Everest Base Camp Day 2

April 7th, 2014 at 10:26 pm by David Farrar

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We have been drinking lemon tea by the litre. Around three times a day we get a giant thermos of lemon tea to share between the five of us. I haven’t drunk tea for around 30 years but am becoming quite a fan of lemon tea.

Was up at 6.30 am for a 7.30 am breakfast and 8.00 am departure. Today is around a seven hour day trekking to Namche Bazaar. There’s 1,000 metres of vertical ascent and a net altitude gain of 900 metres or so.

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The view ahead.

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Some locals making their own quarry.

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Snow covered peaks in the distance.

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The first four hours or so follow the river with a mixture of uphill and downhill.

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Some superb scenery on the way.

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You really don’t want to be crossing a bridge at the same time as yaks or mules.

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I suspect the river is rather cold.

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You can see two bridges ahead. We cross over the upper bridge. A fall would be unpleasant.

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The start of the big climb up. From here on in it is just 600 metres of climbing and zigzags.

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Crossing the high bridge.

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Towards the end of the climb the path widens up and is much easier.

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Goats will go anywhere!

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Namche Bazaar. We will be staying here for two nights, as this helps mitigate the risk of altitude sickness.

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That’s the view from our accommodation. The height we are at here is pretty close to the summit of Aoraki Mt Cook.

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14 Responses to “Everest Base Camp Day 2”

  1. Duncan Brown (16 comments) says:

    Very cool, I’m enjoying your trip ;-)

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  2. Grizz (605 comments) says:

    Try the Ginger tea. It helps to warm you up on a cold day! Take time tomorrow to explore the sherpa villages above Namche. Pay close attention to Ama Dablam while you are up there.

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  3. 3-coil (1,220 comments) says:

    Excellent adventure – great photos too.

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  4. Daigotsu (459 comments) says:

    The sad legacy of socialism, Nepal-style, is there for all to see…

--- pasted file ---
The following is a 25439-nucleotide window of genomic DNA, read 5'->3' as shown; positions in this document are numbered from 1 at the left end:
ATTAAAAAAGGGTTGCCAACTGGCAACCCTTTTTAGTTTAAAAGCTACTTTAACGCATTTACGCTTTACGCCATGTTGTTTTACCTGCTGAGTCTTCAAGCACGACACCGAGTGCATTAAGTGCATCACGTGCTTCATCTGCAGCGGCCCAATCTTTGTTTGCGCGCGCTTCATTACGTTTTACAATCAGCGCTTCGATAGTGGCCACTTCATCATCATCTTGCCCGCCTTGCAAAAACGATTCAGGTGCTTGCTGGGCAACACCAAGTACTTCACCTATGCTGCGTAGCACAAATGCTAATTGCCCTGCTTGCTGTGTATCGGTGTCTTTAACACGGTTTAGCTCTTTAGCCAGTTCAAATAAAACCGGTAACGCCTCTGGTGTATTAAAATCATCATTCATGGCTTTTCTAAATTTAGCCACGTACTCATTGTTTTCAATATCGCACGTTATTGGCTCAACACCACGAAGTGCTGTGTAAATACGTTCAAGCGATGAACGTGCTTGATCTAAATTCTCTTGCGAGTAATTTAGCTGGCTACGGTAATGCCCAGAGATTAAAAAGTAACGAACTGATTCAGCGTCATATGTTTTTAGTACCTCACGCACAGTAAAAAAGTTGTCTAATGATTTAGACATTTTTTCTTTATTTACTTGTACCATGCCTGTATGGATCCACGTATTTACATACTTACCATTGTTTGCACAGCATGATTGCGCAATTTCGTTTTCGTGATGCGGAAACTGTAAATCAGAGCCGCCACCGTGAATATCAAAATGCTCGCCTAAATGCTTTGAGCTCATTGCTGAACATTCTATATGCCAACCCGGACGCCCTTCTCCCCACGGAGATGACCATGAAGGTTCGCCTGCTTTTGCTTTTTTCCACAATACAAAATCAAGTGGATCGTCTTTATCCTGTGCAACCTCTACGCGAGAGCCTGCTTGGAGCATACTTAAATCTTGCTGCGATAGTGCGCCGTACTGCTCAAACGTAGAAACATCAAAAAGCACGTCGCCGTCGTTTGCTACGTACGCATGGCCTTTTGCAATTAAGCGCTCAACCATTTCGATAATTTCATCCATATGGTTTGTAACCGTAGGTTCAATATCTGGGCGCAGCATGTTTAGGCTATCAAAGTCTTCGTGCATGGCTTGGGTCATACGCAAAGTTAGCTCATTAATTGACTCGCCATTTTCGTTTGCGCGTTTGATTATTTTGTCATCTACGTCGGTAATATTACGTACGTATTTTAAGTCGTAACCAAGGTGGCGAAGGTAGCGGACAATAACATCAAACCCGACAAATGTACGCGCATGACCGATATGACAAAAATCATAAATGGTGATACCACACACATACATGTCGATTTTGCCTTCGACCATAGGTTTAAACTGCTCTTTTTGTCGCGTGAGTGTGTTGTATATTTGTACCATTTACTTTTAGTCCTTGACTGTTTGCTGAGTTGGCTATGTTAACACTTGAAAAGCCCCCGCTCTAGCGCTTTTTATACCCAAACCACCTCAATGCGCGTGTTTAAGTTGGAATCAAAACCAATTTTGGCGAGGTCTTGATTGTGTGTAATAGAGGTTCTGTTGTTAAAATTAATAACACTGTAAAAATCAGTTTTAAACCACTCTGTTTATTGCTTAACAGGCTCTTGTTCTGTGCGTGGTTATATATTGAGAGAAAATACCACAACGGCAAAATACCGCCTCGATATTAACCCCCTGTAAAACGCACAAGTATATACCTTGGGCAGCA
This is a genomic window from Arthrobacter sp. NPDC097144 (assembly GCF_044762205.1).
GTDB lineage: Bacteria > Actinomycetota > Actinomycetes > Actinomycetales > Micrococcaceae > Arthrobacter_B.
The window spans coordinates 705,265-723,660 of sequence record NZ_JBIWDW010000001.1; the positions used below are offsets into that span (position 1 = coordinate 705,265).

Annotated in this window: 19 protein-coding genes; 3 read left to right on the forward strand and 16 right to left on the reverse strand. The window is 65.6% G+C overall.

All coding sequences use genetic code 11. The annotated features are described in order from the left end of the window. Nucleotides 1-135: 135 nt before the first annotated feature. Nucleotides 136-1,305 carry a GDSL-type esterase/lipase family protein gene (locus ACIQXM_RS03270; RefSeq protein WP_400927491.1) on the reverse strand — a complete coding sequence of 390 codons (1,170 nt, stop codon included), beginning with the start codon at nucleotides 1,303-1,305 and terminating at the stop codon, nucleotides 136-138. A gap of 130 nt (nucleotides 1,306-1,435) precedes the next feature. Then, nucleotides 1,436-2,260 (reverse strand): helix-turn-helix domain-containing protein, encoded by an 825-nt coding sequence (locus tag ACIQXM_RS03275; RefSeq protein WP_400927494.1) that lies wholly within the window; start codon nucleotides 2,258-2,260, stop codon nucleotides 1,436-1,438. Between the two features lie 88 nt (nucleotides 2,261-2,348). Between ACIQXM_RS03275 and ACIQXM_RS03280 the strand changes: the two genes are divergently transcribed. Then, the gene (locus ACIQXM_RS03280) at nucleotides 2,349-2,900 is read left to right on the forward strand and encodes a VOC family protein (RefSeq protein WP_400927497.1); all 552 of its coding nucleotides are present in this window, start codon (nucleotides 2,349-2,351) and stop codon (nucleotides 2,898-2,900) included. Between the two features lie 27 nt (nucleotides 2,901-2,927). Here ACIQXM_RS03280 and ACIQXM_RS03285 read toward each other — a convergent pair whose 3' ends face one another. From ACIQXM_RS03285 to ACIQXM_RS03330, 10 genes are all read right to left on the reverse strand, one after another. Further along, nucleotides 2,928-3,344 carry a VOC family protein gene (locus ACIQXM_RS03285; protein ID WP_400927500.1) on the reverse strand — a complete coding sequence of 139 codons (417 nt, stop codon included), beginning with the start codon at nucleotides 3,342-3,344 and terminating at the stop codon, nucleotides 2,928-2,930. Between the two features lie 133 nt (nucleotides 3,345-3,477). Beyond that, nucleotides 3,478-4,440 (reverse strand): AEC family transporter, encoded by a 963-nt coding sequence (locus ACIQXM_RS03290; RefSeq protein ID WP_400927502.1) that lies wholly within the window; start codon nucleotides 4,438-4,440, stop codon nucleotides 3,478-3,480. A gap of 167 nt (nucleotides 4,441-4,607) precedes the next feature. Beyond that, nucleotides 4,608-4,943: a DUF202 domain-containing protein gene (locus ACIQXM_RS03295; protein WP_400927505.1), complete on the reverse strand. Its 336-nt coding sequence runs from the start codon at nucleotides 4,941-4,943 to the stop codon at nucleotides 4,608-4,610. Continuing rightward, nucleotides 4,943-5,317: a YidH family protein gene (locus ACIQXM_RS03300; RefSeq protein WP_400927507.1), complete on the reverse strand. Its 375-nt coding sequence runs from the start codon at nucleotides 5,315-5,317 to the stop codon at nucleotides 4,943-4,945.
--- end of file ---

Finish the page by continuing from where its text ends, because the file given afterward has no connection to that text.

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  5. martinh (1,257 comments) says:

    the fact you can send pictures from there is the more spectacular thing to me

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  6. Dean Papa (784 comments) says:

    What a fantastic adventure DPF! I used to have a fantasy about climbing one of the big Himalayan mountains. I even bought lots of books on mountaineering. But that dream has gone now. But you can fulfil it for me DPF! How long are you going to spend acclimatising before you attempt to summit? Your new fitness will be of benefit, but there are some who just cannot handle the altitude no matter how fit they are. Genetics plays a big part. Be bold, be brave. Good luck!

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  7. wreck1080 (3,923 comments) says:

    Meh, i’ll just wait until they build a motorway through the place :)

    Surprised they have internet there.

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  8. jcuk (693 comments) says:

    Wreck 8.00
    And have mad local drivers coming at you around the bend …. no thankyou …. better Yaks on a rope bridge :)

    Very interesting story DPF. Been to 14000 feet myself … it was tough, glad I wasn’t walking/running but took the train.
    Pikes Peak.

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  9. Elaycee (4,393 comments) says:

    Great pikkies, DPF – clearly the Nepalese Government doesn’t spend a lot of cash / time / resources on matters OSH!

    Perhaps there’s a lesson there for all of us… :D

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  10. RRM (9,933 comments) says:

    Impressive.

    I walked from Nth Egmont carpark up to the tv repeater mast, across to the razorback and back down once, and I was buggered afterwards. Left knee has had a click in it going down stairs ever since…

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  11. David Farrar (1,899 comments) says:

    We’re going to the Base Camp, not the Summit (well on this trip anyway).

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  12. Colville (2,272 comments) says:

    They tried to get me to drink coca tea when I was in Peru. Ewwww tasted like water out of a swamp!

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  13. kaykaybee (152 comments) says:

    Love the Himalayas – sigh

    enjoy DPF

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  14. RRM (9,933 comments) says:

    Carry on to Gallipoli for Anzac day and you’ll have completed the kiwi Hajj ;-)

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